Variation of the order of maintenance
Many may think a divorce can settle all the matters in a marriage, but if the court issues a maintenance order and the wife/husband failed to make payment, the parties may have to meet at Court again.
There are generally two ways to recover maintenance against a spouse: applying for a judgment summons, or an attachment of income. The former allows the Court to summon the spouse and reveal his financial situation. If he cannot give a justification, the Court has the power to make a new order for payment or send the spouse to jail according to the Matrimonial Causes Rules. The Matrimonial Proceedings and Property Ordinance states that, an attachment of income can be ordered if the Court is satisfied that the payer has failed to make payment without reasonable excuse, with reasonable grounds believes the payer will not make full and punctual payment, or both parties agree to the making of this order. If any payer’s income payable is capable of being attached, the Court may order this income to be attached to the whole or part of the amount payable, and direct payment shall be made by the payer’s sources of income (usually his employer).
As the period of maintenance may last for several years, either party can apply for variation in maintenance level according to changes in financial circumstances. For example, when the payer changes job and his new salary is lower, he may apply for a reduction. To avoid legal proceedings in a long run, the parties can agree to adjust maintenance annually by a certain percentage or in line with the government’s inflation measuring index.
According to s.11(1) of the Matrimonial Proceedings and Property Ordinance, the Court has the power to vary, suspend or discharge the order of maintenance. If both or any side of the parties wishes to vary the order, he/she can apply to the Court.
The Court would take different matters into account during the process of variation to yield to a fair and reasonable outcome, including the current financial situations and income sources of the maintenance payer and the payee, children’s financial needs, and changes to any of these matters. For example, in Y v Y  HKCU 552, the payer (husband) applied a downward variation in the maintenance due to his post and salaries changes and his re-marriage. After assessing his circumstances, including parent maintenance fees and other expenses, the Court held that he could still pay the original arrears. To successfully apply for a variation of the order, the applicant must prove that it is no longer appropriate for his circumstances to pay the original amount with sufficient elaboration and evidence.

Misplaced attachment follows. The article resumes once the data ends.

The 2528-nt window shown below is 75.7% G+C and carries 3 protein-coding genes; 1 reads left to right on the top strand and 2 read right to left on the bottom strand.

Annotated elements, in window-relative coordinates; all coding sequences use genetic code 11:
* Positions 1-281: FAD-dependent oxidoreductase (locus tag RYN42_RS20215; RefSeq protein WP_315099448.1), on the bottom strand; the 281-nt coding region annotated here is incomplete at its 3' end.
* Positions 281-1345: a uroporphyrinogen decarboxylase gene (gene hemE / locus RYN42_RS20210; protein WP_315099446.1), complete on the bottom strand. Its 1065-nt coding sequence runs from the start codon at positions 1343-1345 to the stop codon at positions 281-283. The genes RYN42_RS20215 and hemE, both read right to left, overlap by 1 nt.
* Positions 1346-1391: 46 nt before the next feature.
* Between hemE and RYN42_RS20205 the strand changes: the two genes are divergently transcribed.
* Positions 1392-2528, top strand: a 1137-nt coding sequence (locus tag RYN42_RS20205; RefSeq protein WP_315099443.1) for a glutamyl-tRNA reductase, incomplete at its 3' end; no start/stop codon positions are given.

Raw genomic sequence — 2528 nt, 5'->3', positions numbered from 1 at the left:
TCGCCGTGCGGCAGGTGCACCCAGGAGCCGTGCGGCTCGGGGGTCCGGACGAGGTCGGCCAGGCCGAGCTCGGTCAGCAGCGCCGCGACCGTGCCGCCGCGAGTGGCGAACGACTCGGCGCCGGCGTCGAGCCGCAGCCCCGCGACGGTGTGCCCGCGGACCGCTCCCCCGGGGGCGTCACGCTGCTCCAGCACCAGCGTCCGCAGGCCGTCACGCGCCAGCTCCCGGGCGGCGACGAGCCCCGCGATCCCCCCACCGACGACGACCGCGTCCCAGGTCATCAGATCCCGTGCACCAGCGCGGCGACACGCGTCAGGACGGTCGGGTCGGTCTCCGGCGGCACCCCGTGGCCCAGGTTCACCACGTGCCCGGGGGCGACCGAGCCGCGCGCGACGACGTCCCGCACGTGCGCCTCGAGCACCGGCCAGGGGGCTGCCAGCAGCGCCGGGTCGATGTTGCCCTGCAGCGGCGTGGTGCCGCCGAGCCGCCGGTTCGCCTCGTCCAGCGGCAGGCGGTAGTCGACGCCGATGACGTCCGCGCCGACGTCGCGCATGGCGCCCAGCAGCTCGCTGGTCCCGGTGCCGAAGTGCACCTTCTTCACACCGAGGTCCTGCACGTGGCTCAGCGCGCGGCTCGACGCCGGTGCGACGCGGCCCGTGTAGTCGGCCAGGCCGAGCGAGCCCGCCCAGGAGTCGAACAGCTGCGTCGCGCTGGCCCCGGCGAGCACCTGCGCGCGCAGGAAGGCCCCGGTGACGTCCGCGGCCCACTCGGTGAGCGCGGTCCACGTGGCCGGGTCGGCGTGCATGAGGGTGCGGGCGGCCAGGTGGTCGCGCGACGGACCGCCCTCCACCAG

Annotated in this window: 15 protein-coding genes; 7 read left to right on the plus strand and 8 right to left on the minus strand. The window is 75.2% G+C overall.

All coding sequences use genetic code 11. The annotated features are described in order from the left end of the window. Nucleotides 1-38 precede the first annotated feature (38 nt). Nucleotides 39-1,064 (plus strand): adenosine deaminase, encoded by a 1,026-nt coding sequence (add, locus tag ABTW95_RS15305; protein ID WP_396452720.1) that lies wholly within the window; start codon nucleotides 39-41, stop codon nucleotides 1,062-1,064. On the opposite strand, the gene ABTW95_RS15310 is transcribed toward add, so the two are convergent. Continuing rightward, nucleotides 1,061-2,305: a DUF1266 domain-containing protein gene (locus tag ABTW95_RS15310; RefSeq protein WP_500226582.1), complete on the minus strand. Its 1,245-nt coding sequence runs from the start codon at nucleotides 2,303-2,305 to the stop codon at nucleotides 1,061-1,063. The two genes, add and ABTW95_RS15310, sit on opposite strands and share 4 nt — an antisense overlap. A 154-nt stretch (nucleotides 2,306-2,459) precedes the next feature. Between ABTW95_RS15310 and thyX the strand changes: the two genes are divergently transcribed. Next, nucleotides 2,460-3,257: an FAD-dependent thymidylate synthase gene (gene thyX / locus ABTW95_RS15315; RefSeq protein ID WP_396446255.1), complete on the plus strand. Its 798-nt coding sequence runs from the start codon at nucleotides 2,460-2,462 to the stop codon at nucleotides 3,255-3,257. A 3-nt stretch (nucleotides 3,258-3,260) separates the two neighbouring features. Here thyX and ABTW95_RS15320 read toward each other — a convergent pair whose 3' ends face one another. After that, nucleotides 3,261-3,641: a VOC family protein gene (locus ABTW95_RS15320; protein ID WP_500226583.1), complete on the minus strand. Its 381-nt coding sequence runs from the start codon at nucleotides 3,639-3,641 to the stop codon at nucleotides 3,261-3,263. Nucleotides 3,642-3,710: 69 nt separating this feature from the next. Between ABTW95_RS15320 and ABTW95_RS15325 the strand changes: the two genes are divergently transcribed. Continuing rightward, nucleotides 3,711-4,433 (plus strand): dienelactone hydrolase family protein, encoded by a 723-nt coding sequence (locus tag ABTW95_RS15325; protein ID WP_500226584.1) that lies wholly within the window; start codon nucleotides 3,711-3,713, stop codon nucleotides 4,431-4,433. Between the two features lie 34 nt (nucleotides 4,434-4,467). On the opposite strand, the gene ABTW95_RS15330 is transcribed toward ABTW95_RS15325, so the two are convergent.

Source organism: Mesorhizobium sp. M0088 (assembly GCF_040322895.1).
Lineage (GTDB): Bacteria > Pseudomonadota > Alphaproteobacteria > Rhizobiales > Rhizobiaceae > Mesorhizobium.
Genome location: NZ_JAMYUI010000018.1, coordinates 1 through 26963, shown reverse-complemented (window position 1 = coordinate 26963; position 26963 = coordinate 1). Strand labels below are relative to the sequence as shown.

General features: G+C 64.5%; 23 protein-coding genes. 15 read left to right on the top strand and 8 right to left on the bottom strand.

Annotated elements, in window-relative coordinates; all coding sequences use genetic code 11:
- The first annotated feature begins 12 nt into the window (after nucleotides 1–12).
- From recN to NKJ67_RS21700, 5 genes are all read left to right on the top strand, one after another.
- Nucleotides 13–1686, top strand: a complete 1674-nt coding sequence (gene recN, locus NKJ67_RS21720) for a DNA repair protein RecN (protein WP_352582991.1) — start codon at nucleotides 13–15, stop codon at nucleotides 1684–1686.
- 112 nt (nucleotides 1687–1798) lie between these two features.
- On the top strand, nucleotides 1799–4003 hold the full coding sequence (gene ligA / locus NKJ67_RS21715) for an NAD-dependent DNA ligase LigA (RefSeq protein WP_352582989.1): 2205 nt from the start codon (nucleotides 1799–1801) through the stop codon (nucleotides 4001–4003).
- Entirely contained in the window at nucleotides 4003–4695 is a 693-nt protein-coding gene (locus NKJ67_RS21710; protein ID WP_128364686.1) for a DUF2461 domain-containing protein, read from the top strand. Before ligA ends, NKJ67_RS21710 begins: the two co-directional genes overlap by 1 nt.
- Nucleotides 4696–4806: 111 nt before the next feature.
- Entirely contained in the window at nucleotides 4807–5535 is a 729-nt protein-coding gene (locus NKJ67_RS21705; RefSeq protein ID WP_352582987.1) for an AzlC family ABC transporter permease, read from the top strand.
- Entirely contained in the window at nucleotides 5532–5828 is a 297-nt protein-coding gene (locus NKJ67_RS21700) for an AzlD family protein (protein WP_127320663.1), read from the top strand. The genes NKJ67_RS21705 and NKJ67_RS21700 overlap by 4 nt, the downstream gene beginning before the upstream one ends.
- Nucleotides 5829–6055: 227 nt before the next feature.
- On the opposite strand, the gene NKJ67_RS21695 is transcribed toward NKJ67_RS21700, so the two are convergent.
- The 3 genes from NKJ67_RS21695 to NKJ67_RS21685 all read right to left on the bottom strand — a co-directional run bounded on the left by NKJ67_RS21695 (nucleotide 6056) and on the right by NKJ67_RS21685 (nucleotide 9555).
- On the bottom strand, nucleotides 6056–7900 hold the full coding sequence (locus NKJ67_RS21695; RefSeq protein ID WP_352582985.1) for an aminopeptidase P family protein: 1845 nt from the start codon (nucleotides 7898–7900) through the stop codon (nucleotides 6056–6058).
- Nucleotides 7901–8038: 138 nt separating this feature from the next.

It is careful to note that the payer is obliged to comply with the original order until the Court varied it. In LCK v WMDGL  HKFLR 14, the payer (husband) defaulted in payment of the maintenance during his application of variation without valid reasons provided, thus he had breached the order even though his application of a downward variation succeeded in the end.
Variation of the order of custody
According to s.19 (6) of the Matrimonial Proceedings and Property Ordinance, the Court has the power to vary or discharge the custody order made. As stipulated in s.3 of the Guardianship of Minors Ordinance, concerning the custody or upbringing of a minor, the Court would regard the best interest of the minor as the first and paramount consideration, as well as the minor’s own will and other material information such as reports from the Director of Social Welfare.
In L v S  HKCU 1271, the custody holder (mother) applied to shift her son’s custody to the father based on her financial situations. Yet, the son had been taken care of by the mother since birth and had indifferent relations with the father with severe psychological distress; meanwhile, the father was busy in work, and the mother was a full-time housewife. Eventually, the Court refused the application to maximise the son’s benefits and varied the maintenance order by requesting the father provide complete financial support to the son. Therefore, the Court may consider parents’ occupations, parent-child relationship and child’s mental status in deciding the order of custody, and the order of maintenance may also be varied.
In KYW v LMS  HKCU 536, the non-custody holder (father) applied for variation based on the fact that the son and the mother quarrelled frequently. The Court refused the application, considering that the father had already formed a new family and the mother was in a better place to provide more concentrated care to the son. Thus, the Court may also take parents’ current marriage status when reviewing the custody.
If necessary, you can also apply for legal aid. Ms. Ngan is a member of the Legal Aid Department Penal for Criminal, Divorce/Family Law, Employees’ Compensation, Personal Injury, Medical Negligence, and Land Disputes. If legal aid is approved, the aided person has the right to choose a lawyer to represent.